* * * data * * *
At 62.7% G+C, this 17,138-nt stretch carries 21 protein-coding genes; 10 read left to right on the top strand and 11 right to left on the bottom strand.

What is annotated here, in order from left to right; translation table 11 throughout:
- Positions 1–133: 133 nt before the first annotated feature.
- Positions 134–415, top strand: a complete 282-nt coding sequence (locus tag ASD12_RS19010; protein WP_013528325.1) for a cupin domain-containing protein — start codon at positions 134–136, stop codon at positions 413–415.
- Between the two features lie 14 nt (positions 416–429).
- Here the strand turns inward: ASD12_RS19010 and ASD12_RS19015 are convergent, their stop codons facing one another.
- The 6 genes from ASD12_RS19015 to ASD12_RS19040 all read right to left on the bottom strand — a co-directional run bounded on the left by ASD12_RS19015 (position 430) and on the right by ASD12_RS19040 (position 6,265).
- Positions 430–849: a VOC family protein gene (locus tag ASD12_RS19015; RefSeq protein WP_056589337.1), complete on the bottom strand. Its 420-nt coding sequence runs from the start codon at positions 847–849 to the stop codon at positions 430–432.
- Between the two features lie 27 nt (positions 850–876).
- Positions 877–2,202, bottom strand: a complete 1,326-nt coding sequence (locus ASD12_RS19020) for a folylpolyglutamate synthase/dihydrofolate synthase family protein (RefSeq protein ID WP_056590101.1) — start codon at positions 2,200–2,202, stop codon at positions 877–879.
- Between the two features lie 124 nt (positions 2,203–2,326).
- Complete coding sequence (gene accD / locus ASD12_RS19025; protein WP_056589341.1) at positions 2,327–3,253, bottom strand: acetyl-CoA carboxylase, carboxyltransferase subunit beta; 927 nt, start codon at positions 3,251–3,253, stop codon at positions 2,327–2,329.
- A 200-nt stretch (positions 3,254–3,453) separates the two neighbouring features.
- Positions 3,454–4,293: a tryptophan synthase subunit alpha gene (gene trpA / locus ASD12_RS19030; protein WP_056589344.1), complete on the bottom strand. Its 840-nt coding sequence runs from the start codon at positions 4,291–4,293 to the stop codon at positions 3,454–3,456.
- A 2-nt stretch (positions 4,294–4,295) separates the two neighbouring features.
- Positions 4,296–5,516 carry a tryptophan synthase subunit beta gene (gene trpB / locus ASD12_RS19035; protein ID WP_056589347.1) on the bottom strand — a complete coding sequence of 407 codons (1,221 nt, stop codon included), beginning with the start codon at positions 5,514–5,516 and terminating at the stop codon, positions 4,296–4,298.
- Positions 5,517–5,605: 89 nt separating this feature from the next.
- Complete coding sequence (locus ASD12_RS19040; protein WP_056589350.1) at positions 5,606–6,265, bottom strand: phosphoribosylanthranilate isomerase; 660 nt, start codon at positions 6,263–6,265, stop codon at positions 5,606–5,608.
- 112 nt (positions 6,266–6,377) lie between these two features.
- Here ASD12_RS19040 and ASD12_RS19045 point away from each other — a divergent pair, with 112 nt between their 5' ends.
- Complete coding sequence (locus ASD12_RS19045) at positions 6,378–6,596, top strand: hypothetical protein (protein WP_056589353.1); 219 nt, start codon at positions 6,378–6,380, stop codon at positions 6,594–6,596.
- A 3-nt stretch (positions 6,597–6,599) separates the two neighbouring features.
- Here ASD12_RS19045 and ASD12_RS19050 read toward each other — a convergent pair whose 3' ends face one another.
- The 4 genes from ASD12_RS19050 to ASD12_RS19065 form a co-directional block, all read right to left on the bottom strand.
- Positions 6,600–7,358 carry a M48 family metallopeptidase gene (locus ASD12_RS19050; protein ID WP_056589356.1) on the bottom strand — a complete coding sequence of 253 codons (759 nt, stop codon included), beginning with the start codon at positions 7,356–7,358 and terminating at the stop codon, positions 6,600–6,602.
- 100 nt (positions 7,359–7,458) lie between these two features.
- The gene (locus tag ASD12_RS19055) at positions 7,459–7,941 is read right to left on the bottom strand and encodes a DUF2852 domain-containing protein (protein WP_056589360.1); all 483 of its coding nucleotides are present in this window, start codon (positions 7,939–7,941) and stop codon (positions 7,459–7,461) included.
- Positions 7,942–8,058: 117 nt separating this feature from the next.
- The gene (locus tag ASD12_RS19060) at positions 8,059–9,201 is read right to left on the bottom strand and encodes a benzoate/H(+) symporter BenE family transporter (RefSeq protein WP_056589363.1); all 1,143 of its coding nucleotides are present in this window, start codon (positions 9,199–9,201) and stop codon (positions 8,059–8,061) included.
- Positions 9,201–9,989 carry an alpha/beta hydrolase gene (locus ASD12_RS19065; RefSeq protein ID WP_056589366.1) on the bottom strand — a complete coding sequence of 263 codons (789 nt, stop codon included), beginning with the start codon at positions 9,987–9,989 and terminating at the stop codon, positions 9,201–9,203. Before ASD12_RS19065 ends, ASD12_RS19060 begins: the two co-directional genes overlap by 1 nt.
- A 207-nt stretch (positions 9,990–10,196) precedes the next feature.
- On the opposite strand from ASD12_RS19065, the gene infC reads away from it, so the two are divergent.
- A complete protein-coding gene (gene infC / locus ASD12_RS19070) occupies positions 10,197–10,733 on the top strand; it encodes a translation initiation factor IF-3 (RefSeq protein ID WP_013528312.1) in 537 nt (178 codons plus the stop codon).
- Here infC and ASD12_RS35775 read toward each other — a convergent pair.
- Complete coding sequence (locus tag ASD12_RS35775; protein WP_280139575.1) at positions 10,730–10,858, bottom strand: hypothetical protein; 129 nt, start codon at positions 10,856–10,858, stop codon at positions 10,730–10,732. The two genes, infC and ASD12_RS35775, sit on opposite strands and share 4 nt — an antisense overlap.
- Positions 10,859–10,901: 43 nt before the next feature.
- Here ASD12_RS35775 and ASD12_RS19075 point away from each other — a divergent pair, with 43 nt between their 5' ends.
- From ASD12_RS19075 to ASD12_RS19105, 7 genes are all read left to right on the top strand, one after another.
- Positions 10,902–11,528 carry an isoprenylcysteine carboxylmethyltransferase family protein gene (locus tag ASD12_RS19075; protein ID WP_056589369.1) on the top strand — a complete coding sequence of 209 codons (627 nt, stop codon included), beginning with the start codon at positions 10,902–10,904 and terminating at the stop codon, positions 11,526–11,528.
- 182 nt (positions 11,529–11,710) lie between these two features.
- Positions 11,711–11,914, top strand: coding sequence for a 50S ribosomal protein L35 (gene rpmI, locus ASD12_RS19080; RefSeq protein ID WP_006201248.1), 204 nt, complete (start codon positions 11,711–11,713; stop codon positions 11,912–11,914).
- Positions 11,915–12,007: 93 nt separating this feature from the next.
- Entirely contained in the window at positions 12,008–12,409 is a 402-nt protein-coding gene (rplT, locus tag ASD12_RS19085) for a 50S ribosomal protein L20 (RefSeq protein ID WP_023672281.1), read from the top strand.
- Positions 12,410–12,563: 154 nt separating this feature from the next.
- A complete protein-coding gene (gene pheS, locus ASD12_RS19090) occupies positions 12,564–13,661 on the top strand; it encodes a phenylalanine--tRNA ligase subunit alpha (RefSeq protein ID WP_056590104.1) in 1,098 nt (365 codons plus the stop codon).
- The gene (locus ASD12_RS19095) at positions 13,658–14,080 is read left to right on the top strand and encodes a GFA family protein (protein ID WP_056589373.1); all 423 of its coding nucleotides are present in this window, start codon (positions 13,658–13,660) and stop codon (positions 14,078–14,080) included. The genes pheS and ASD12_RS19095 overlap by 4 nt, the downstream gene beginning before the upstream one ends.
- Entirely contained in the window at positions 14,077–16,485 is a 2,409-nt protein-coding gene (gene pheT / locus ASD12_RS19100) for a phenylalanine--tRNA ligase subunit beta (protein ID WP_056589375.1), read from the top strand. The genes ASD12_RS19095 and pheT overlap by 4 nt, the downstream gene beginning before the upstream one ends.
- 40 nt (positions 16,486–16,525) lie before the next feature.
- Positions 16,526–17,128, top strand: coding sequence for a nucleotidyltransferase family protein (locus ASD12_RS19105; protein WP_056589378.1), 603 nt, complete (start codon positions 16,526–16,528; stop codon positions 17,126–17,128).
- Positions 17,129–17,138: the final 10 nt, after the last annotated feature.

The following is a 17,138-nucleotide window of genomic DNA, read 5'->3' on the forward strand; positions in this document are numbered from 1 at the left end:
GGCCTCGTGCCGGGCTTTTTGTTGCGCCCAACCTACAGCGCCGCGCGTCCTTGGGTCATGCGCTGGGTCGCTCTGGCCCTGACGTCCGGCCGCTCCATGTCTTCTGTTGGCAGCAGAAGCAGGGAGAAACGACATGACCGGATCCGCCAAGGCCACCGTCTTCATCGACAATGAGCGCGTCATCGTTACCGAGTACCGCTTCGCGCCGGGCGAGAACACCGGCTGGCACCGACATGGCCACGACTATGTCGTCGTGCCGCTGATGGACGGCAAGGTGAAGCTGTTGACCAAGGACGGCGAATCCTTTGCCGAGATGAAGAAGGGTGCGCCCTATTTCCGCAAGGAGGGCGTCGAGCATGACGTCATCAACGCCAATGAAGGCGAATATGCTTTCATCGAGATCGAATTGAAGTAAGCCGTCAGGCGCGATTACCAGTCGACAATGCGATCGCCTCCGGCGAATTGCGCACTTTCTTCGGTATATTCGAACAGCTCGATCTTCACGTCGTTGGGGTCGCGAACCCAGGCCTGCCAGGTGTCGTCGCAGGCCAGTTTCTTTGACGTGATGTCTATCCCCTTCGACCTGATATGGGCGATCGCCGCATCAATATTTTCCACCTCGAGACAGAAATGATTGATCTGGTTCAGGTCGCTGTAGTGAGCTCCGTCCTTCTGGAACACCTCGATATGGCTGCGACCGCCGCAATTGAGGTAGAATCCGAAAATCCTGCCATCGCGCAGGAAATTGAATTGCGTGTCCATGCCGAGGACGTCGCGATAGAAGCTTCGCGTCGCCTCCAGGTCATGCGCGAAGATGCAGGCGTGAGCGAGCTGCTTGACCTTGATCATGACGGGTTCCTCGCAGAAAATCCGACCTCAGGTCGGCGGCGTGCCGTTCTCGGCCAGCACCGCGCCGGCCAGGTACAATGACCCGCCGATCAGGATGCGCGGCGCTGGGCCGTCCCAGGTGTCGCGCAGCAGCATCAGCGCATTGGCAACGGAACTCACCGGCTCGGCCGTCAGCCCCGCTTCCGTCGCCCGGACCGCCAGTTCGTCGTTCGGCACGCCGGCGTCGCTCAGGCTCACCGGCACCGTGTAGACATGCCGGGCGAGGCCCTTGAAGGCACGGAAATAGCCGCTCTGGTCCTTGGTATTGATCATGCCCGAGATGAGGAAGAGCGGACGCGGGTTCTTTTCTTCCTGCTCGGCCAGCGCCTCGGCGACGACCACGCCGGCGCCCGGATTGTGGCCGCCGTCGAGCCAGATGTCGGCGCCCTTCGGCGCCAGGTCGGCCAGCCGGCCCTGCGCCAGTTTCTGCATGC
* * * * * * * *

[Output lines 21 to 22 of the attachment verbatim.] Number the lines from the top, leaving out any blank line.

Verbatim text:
- Complete coding sequence (locus ASD12_RS19045) at positions 6,378–6,596, top strand: hypothetical protein (protein WP_056589353.1); 219 nt, start codon at positions 6,378–6,380, stop codon at positions 6,594–6,596.
- A 3-nt stretch (positions 6,597–6,599) separates the two neighbouring features.